Stand Up Paddle Boarding

Just passing the local river seeing all the SUPs out there regularly got me thinking about the surge in popularity over the last 4 years. They are so popular down here in the Bournemouth area, that apparently they are a threat to the habitats of Swans. Don't really like Swans, so not to sure what to think of that. However, the accessibility of the SUP's does mean that a lot of people using them without having too much experience of the water ways.

I think it was back in 2007 when I first had a go at an SUP. I was always impressed at Laird Hamilton on this homemade, massive surf board, where he would just stand on it and paddle out in some pretty big waves on Maui, Hawaii. He was able to paddle in to waves early and into some that were way to chunky for surfers to get in on. It was very impressive watching some of the Pacific mountains he used to ride. Nowadays people like Kai Lenny and Bernd Roediger are paddling in boards barely bigger than a wave gun and getting in airs and all the contorted surfing tricks. If you are new to SUP and don't really get in the surf. I would recommend watching some on youtube.

 The author having fun in the waves

Back to 2007. Laird was impressive on them. I met him once in Hawaii, he had come to Sprecks to do some downwinder wind surfing. Followed by a press entourage he stood in the shorebreak, muscles pumped and letting his toddler just stand on the palm of his hand, whilst the Paps, well, Papped! The wind not quite strong enough, he convinced us to just go body surfing in the shorebreak with him. It's Laird Hamilton, so we were hardly going to say no. 

This was well before Laird had reinvented the SUP. When it came to the UK and European shores, most of us windsurfers didn't really know what to make of it. It looked a bit lame at first, not like us cool windsurfers - right.. It was never going to catch on!

That Summer a good mate of mine convinced me to give it a go at a West Wittering demo, needless, and typically obvious to say, I loved it. I went out on this huge, quite wobbly Jimmy Lewis. The sea was calm and I even caught and rode a few ripples. I came in and bought one straight away.

An original first Jimmy Lewis

An Original First Jimmy Lewis, still a good allrounder now. Hard to carry!

It was a 9ft Gong, pretty bloody heavy and no handle. You had to carry it on your shoulder. Eventually there would be crappy little finger holes in the middle of these giant boards and slow evolution led to the proper handles that make them so much easier to carry. 

Back to Bournemouth. I'm not sure many had seen them before as we went on paddle journeys, and ventured into the waves. Hooked on how easy it was to catch a wave and how much more time you could get on an open face. I've used my normal surfboards very little since. If you have not taken a SUP in the waves, then I highly recommend it. To me this is what they are mainly for. 

Perfect for long rides on waves perhaps not suitable for a surfboard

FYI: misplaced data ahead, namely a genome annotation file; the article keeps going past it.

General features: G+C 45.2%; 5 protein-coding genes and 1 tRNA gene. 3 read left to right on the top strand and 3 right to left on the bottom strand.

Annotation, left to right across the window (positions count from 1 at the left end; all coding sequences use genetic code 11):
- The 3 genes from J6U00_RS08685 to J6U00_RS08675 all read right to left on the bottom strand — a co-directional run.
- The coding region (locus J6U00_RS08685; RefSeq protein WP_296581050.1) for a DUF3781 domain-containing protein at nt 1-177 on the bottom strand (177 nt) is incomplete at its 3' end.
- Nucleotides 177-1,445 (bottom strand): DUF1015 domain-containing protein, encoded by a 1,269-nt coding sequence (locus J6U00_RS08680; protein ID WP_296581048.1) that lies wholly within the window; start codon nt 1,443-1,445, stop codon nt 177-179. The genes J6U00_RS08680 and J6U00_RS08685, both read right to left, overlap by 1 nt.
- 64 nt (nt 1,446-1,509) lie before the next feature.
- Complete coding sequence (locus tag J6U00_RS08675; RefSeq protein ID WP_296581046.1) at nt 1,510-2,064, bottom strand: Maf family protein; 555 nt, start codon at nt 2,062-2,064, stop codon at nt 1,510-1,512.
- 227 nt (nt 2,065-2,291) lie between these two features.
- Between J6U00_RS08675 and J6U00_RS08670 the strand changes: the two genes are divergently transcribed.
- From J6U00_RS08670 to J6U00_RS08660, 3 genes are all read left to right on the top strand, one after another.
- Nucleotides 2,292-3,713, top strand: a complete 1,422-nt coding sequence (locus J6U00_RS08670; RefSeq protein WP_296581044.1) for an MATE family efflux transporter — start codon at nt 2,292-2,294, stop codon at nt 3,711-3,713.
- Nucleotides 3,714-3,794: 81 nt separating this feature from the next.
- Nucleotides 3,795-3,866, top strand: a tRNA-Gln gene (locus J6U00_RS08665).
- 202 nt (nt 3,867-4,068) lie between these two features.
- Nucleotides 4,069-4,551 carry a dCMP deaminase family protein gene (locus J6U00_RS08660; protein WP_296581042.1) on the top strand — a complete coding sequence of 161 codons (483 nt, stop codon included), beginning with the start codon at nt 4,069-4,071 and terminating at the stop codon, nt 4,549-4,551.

Birth of the Inflatable

I'm not to sure what to make of the iSUPs. However, what an explosion onto the market it was. Much, much cheaper to import from the far east, less money for the consumer and also take up less space at home. A win situation, despite the performance initially being relatively poor compared to the composite versions. Even now I wouldn't recommend trying to surf them, however the good flat water ones are every bit as good as a composite. A couple of people have paddled round the UK on them. Many companies including APEX expeditions, run week long expeditions with them (as detailed in a previous blog)

iSUPs, the perfect option for exploring rivers

Another old friend of mine John Hibbard from the windsurfing scene was very much involved, and central to the RED paddle project as a satellite of the then Tushingham sails. The first editions, I thought, looked a bit dubious. But you have to start somewhere. From that they definitely have become up there with the best ones you can get. A lot of thought and detail gone into them. With iSUPs if you were to take my advice, I would definitely say you get what you pay for. I have a couple of OShea's, which are one of the premium brands and my particularly have been going strong for a good 8 years, they don't leak and are nice and wide and really stiff. You have to watch out for some of the cheaper brands that are narrower (a cost saving, as the factory can get more cut out to a single piece of P.V.C). To compensate for this, often they are thicker (taller), to increase the volume, which consequently makes them more roll more in the water and experience more windage. Other thing to watch out on cheap SUPs is that they are not thick enough and can't take the pressure. So bend in the middle! The difference in the amount of effort needed to make a good SUP glide compared to a not so good one is quite incredible. If you are thinking of using one for longer SUPs and journeys, then definitely invest. 

Well that is our ramblings about SUP. The funny thing with all the excitement in this area of the last 10 or so years. When I first got one, my Dad was quite bemused. He then dug out a photograph of my Grandad on a wooden Standup Paddle Board, on the Red Sea whilst on a tour of duty in Egypt during the Second World War!